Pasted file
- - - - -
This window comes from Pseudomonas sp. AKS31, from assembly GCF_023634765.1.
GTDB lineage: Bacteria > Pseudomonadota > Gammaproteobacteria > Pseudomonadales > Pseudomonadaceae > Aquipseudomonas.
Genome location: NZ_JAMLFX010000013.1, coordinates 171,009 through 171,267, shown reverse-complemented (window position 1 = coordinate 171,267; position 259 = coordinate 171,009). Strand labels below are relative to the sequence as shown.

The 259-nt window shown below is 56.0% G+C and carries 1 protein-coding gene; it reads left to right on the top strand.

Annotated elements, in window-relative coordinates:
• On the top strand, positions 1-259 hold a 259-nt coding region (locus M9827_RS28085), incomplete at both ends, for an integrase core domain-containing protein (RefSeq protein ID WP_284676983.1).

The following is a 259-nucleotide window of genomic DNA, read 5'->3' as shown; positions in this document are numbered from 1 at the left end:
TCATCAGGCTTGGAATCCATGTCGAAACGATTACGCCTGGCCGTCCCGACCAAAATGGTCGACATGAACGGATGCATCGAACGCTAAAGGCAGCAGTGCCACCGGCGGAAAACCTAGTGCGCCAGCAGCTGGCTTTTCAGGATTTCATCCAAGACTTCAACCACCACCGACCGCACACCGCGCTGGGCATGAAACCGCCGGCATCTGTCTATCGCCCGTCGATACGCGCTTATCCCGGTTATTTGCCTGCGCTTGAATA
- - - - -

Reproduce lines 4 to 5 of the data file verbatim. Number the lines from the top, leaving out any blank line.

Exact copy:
The 259-nt window shown below is 56.0% G+C and carries 1 protein-coding gene; it reads left to right on the top strand.

Annotated elements, in window-relative coordinates: